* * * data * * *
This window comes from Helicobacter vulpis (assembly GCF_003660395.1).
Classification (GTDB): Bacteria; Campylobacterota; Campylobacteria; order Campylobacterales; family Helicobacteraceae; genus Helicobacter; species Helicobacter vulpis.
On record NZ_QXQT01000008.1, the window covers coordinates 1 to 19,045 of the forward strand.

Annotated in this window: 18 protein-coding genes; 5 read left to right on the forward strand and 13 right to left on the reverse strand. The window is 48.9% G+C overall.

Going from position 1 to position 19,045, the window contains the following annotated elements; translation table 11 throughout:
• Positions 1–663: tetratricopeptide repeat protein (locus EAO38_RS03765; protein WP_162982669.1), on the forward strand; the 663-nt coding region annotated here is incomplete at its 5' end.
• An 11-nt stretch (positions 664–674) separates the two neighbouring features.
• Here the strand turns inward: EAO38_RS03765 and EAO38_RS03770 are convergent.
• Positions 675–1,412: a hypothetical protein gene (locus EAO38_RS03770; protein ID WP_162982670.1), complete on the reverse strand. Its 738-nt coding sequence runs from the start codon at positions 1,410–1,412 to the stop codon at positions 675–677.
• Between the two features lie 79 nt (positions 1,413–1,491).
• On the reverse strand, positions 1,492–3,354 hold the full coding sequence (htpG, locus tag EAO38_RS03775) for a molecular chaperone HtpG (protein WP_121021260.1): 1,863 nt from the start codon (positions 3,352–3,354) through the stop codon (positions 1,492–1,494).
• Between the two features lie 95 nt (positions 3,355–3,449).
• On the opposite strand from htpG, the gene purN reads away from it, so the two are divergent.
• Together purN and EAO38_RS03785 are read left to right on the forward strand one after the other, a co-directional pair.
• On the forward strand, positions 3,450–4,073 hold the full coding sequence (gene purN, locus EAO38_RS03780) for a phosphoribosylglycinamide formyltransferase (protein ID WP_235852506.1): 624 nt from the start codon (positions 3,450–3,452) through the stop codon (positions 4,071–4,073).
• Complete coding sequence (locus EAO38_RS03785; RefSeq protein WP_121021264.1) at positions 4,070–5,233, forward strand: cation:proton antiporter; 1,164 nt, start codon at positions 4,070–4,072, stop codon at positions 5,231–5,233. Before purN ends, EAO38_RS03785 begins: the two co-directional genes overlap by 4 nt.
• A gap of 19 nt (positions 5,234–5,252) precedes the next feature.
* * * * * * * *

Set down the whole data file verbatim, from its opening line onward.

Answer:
This window comes from Helicobacter vulpis (assembly GCF_003660395.1).
Classification (GTDB): Bacteria; Campylobacterota; Campylobacteria; order Campylobacterales; family Helicobacteraceae; genus Helicobacter; species Helicobacter vulpis.
On record NZ_QXQT01000008.1, the window covers coordinates 1 to 19,045 of the forward strand.

Annotated in this window: 18 protein-coding genes; 5 read left to right on the forward strand and 13 right to left on the reverse strand. The window is 48.9% G+C overall.

Going from position 1 to position 19,045, the window contains the following annotated elements; translation table 11 throughout:
• Positions 1–663: tetratricopeptide repeat protein (locus EAO38_RS03765; protein WP_162982669.1), on the forward strand; the 663-nt coding region annotated here is incomplete at its 5' end.
• An 11-nt stretch (positions 664–674) separates the two neighbouring features.
• Here the strand turns inward: EAO38_RS03765 and EAO38_RS03770 are convergent.
• Positions 675–1,412: a hypothetical protein gene (locus EAO38_RS03770; protein ID WP_162982670.1), complete on the reverse strand. Its 738-nt coding sequence runs from the start codon at positions 1,410–1,412 to the stop codon at positions 675–677.
• Between the two features lie 79 nt (positions 1,413–1,491).
• On the reverse strand, positions 1,492–3,354 hold the full coding sequence (htpG, locus tag EAO38_RS03775) for a molecular chaperone HtpG (protein WP_121021260.1): 1,863 nt from the start codon (positions 3,352–3,354) through the stop codon (positions 1,492–1,494).
• Between the two features lie 95 nt (positions 3,355–3,449).
• On the opposite strand from htpG, the gene purN reads away from it, so the two are divergent.
• Together purN and EAO38_RS03785 are read left to right on the forward strand one after the other, a co-directional pair.
• On the forward strand, positions 3,450–4,073 hold the full coding sequence (gene purN, locus EAO38_RS03780) for a phosphoribosylglycinamide formyltransferase (protein ID WP_235852506.1): 624 nt from the start codon (positions 3,450–3,452) through the stop codon (positions 4,071–4,073).
• Complete coding sequence (locus EAO38_RS03785; RefSeq protein WP_121021264.1) at positions 4,070–5,233, forward strand: cation:proton antiporter; 1,164 nt, start codon at positions 4,070–4,072, stop codon at positions 5,231–5,233. Before purN ends, EAO38_RS03785 begins: the two co-directional genes overlap by 4 nt.
• A gap of 19 nt (positions 5,234–5,252) precedes the next feature.